By the end of this year, a team led by researchers from the University of Science and Technology of China, in Hefei, aims to put the finishing touches on a 2,000-kilometer-long fiber-optic link that will wind its way from Beijing in the north to the coastal city of Shanghai.
What will distinguish this particular stretch of fiber from myriad other long-distance links is its intended application: the exchange of quantum keys for secure communication—a sophisticated gambit to protect data from present and future hackers. If all goes according to plan, this Beijing–Shanghai line will connect quantum networks in four cities. And this large-scale terrestrial effort now has a partner in space: A quantum science satellite was launched in August with a research mission that includes testing the distribution of keys well beyond the country’s borders.
With these developments, China is poised to vastly extend the reach of quantum key distribution (QKD), an approach for creating shared cryptographic keys—sequences of random bits—that can be used to encrypt and decrypt data. Thanks to the fundamental nature of quantum mechanics, QKD has the distinction of being, in principle, unhackable. A malicious party that attempts to eavesdrop on a quantum transmission won’t be able to do so without creating detectable errors.
QKD has already made its way into the real world. In 2007, the scheme was used to secure the transmission of votes in a Swiss election. Several years ago, the U.S.-based firm Battelle began to use the approach to exchange information securely over kilometers of fiber between its corporate headquarters in Columbus, Ohio, and a production facility in Dublin, Ohio.
But despite great progress, there has been a stumbling block to wide distribution. “The problem we’ve got is distance,” says Tim Spiller, director of the United Kingdom’s Quantum Communications Hub, a nationally funded project that is building and connecting quantum networks in Bristol and Cambridge, in England.
The challenge is that QKD encodes information in the states of individual photons. And those photons can’t travel indefinitely in fiber or through the air; the longer the distance, the greater the chance they will be absorbed or scattered.
This characteristic has a direct impact on how quickly a quantum key can be generated, explains physicist Jian-Wei Pan, who leads the Chinese projects. If researchers attempted to send signals directly down 1,000 kilometers of fiber, Pan says, “even using all the best technology, we would only manage to send 1 bit of secure key over 300 years.”
Instead, QKD fiber links must have a way to refresh the signal every 100 km or so to maintain a reasonable bit rate. But this can’t be done with conventional telecommunications equipment. The same rules that protect quantum transmission against eavesdropping also prohibit a quantum key from being copied without corrupting it. The solution has been to concatenate, creating a daisy chain of individual quantum links connected by physically secured spots, or “trusted nodes.” Each intermediate node measures the key and then transmits it with fresh photons to the next node in the chain.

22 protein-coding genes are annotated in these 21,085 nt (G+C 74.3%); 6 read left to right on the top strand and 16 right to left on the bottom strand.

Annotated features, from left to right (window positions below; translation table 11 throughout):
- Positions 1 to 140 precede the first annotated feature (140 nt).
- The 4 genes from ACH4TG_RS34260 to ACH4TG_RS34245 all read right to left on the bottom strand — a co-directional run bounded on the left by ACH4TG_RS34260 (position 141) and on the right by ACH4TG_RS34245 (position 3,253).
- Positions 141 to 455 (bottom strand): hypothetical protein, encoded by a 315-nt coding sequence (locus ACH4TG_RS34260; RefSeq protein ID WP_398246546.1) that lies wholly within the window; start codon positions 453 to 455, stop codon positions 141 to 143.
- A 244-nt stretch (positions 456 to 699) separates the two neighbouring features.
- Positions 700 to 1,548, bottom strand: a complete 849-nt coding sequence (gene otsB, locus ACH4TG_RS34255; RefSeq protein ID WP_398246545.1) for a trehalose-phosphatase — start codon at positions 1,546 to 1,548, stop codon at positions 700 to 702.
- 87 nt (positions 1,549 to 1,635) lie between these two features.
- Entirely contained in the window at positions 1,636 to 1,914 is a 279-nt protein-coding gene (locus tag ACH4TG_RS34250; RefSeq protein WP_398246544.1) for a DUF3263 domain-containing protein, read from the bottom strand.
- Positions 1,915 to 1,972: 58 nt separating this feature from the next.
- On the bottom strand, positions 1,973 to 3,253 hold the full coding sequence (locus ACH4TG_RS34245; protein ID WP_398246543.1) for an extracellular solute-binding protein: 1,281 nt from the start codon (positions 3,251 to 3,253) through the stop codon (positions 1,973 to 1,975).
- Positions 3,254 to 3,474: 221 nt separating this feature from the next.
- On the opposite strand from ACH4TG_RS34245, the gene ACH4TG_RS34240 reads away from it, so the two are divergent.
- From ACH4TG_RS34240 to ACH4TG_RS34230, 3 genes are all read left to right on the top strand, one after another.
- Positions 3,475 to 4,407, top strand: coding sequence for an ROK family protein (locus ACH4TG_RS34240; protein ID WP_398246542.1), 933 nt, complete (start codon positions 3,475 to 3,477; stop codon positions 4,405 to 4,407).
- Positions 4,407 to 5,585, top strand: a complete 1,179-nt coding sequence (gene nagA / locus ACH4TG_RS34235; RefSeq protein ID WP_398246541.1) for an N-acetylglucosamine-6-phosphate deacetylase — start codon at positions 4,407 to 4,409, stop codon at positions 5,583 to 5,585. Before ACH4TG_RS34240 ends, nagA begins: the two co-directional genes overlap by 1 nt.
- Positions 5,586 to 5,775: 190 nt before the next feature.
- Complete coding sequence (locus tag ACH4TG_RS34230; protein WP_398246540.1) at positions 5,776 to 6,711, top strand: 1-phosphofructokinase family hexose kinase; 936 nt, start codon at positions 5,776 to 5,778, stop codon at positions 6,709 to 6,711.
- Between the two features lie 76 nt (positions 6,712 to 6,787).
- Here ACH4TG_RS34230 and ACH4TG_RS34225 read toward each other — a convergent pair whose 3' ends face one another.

The Beijing–Shanghai line will use 32 trusted nodes to create the 2,000-km line. This approach isn’t ideal for security. Because each trusted node has to convert the quantum key back into classical (nonquantum) information before passing it on, an eavesdropper at the node could potentially hack the data stream there undetected. “That’s the drawback,” Pan says. But the approach is “still much better than traditional communications… [where] there is the possibility of performing eavesdropping” at every point along the route, he says. Here, the problem is limited to 32 spots under lock and key.
“A long-distance chain link like this, [it’s] really the first time it’s been done,” says Grégoire Ribordy of ID Quantique, based in Geneva, which makes hardware for QKD networks. “It’s inspiring other people to try to do similar things around the world.”
If you want to avoid even the small vulnerability of trusted nodes, Spiller says, long-distance QKD must use quantum entanglement, a property that can link the states of photons separated by great physical distance and that can be exchanged between photons. “Quantum repeaters,” used in place of trusted nodes, could take advantage of this phenomenon to relay a quantum key without having to measure it. But this technology is still in an early stage of development, says Spiller; among other things, a quantum repeater will likely require a form of quantum memory to help coordinate communication.
“[If you] don’t have to trust any of the nodes along the network, that will broaden the applicability of QKD,” says Michele Mosca, cofounder of the Institute for Quantum Computing at the University of Waterloo, in Ontario, Canada. One reason to improve QKD’s reach is to protect communications from tomorrow’s quantum computers, which could make short work of the public-key cryptography that underpins Internet security and many other applications.
But Mosca notes that QKD is not the only possible way to address this threat; many cryptographers are exploring new “post-quantum” algorithms to replace our existing public-key systems. QKD offers an “extra degree of assurance,” he says, but improved conventional cryptography will be a cheaper and more practical solution for many applications. Both will likely have a role to play in the coming years.
Rachel Courtland, an unabashed astronomy aficionado, is a former senior associate editor at Spectrum. She now works in the editorial department at Nature. At Spectrum, she wrote about a variety of engineering efforts, including the quest for energy-producing fusion at the National Ignition Facility and the hunt for dark matter using an ultraquiet radio receiver. In 2014, she received a Neal Award for her feature on shrinking transistors and how the semiconductor industry talks about the challenge.